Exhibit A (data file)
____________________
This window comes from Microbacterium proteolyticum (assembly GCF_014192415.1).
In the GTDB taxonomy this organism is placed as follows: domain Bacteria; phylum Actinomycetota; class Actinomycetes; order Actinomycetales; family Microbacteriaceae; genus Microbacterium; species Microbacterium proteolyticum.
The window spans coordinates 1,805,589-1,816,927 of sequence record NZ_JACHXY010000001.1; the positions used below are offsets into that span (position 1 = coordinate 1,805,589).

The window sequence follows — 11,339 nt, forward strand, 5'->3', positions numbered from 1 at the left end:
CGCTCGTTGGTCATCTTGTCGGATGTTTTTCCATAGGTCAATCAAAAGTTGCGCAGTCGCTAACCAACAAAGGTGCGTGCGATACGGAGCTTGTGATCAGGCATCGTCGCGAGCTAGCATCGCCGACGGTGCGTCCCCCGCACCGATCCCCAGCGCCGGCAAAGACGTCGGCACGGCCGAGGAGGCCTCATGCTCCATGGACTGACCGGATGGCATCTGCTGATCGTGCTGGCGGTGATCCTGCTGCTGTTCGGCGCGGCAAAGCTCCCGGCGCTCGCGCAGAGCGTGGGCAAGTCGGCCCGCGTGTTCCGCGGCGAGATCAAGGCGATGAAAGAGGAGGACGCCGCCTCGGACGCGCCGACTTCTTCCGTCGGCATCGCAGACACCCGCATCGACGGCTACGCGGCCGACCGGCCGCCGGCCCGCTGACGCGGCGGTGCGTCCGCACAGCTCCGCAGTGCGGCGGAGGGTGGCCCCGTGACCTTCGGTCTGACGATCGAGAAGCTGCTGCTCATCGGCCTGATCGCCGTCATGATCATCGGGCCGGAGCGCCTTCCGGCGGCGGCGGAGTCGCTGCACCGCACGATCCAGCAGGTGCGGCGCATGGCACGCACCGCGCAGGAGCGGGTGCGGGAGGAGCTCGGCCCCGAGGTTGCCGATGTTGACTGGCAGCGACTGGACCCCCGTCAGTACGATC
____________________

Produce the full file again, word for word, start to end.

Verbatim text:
This window comes from Microbacterium proteolyticum (assembly GCF_014192415.1).
In the GTDB taxonomy this organism is placed as follows: domain Bacteria; phylum Actinomycetota; class Actinomycetes; order Actinomycetales; family Microbacteriaceae; genus Microbacterium; species Microbacterium proteolyticum.
The window spans coordinates 1,805,589-1,816,927 of sequence record NZ_JACHXY010000001.1; the positions used below are offsets into that span (position 1 = coordinate 1,805,589).

The window sequence follows — 11,339 nt, forward strand, 5'->3', positions numbered from 1 at the left end:
CGCTCGTTGGTCATCTTGTCGGATGTTTTTCCATAGGTCAATCAAAAGTTGCGCAGTCGCTAACCAACAAAGGTGCGTGCGATACGGAGCTTGTGATCAGGCATCGTCGCGAGCTAGCATCGCCGACGGTGCGTCCCCCGCACCGATCCCCAGCGCCGGCAAAGACGTCGGCACGGCCGAGGAGGCCTCATGCTCCATGGACTGACCGGATGGCATCTGCTGATCGTGCTGGCGGTGATCCTGCTGCTGTTCGGCGCGGCAAAGCTCCCGGCGCTCGCGCAGAGCGTGGGCAAGTCGGCCCGCGTGTTCCGCGGCGAGATCAAGGCGATGAAAGAGGAGGACGCCGCCTCGGACGCGCCGACTTCTTCCGTCGGCATCGCAGACACCCGCATCGACGGCTACGCGGCCGACCGGCCGCCGGCCCGCTGACGCGGCGGTGCGTCCGCACAGCTCCGCAGTGCGGCGGAGGGTGGCCCCGTGACCTTCGGTCTGACGATCGAGAAGCTGCTGCTCATCGGCCTGATCGCCGTCATGATCATCGGGCCGGAGCGCCTTCCGGCGGCGGCGGAGTCGCTGCACCGCACGATCCAGCAGGTGCGGCGCATGGCACGCACCGCGCAGGAGCGGGTGCGGGAGGAGCTCGGCCCCGAGGTTGCCGATGTTGACTGGCAGCGACTGGACCCCCGTCAGTACGATC